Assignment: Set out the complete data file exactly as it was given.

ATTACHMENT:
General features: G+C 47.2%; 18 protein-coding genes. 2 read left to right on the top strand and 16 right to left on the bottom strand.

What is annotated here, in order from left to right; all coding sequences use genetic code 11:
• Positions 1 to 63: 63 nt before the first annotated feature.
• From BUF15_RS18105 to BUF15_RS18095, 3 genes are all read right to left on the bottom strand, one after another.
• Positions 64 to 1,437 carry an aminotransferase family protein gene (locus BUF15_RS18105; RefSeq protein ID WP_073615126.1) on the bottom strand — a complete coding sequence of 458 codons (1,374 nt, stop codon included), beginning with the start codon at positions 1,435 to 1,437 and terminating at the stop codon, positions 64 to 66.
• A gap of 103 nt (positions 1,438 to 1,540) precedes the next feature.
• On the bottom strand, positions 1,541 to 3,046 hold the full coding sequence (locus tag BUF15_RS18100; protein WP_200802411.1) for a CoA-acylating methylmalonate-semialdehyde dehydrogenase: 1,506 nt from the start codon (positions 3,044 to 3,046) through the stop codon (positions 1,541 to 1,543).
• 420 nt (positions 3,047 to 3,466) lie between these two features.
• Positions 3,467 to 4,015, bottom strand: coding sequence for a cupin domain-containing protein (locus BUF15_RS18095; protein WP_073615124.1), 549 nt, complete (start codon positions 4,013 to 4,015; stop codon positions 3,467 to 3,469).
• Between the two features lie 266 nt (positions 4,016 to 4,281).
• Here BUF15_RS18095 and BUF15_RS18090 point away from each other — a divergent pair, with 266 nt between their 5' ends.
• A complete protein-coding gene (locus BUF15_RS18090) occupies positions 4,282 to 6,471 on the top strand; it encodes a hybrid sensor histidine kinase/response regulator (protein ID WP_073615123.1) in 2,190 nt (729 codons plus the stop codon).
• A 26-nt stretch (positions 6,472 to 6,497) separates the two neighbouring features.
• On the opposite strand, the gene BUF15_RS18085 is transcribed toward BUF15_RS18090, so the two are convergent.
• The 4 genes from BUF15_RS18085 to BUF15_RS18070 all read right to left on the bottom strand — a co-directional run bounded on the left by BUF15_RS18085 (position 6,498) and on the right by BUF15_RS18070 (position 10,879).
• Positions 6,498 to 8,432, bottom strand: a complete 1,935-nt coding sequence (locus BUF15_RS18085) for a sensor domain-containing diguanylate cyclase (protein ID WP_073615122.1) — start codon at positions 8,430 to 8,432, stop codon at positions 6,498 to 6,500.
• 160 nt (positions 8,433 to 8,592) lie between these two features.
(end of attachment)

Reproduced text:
General features: G+C 47.2%; 18 protein-coding genes. 2 read left to right on the top strand and 16 right to left on the bottom strand.

What is annotated here, in order from left to right; all coding sequences use genetic code 11:
• Positions 1 to 63: 63 nt before the first annotated feature.
• From BUF15_RS18105 to BUF15_RS18095, 3 genes are all read right to left on the bottom strand, one after another.
• Positions 64 to 1,437 carry an aminotransferase family protein gene (locus BUF15_RS18105; RefSeq protein ID WP_073615126.1) on the bottom strand — a complete coding sequence of 458 codons (1,374 nt, stop codon included), beginning with the start codon at positions 1,435 to 1,437 and terminating at the stop codon, positions 64 to 66.
• A gap of 103 nt (positions 1,438 to 1,540) precedes the next feature.
• On the bottom strand, positions 1,541 to 3,046 hold the full coding sequence (locus tag BUF15_RS18100; protein WP_200802411.1) for a CoA-acylating methylmalonate-semialdehyde dehydrogenase: 1,506 nt from the start codon (positions 3,044 to 3,046) through the stop codon (positions 1,541 to 1,543).
• 420 nt (positions 3,047 to 3,466) lie between these two features.
• Positions 3,467 to 4,015, bottom strand: coding sequence for a cupin domain-containing protein (locus BUF15_RS18095; protein WP_073615124.1), 549 nt, complete (start codon positions 4,013 to 4,015; stop codon positions 3,467 to 3,469).
• Between the two features lie 266 nt (positions 4,016 to 4,281).
• Here BUF15_RS18095 and BUF15_RS18090 point away from each other — a divergent pair, with 266 nt between their 5' ends.
• A complete protein-coding gene (locus BUF15_RS18090) occupies positions 4,282 to 6,471 on the top strand; it encodes a hybrid sensor histidine kinase/response regulator (protein ID WP_073615123.1) in 2,190 nt (729 codons plus the stop codon).
• A 26-nt stretch (positions 6,472 to 6,497) separates the two neighbouring features.
• On the opposite strand, the gene BUF15_RS18085 is transcribed toward BUF15_RS18090, so the two are convergent.
• The 4 genes from BUF15_RS18085 to BUF15_RS18070 all read right to left on the bottom strand — a co-directional run bounded on the left by BUF15_RS18085 (position 6,498) and on the right by BUF15_RS18070 (position 10,879).
• Positions 6,498 to 8,432, bottom strand: a complete 1,935-nt coding sequence (locus BUF15_RS18085) for a sensor domain-containing diguanylate cyclase (protein ID WP_073615122.1) — start codon at positions 8,430 to 8,432, stop codon at positions 6,498 to 6,500.
• 160 nt (positions 8,433 to 8,592) lie between these two features.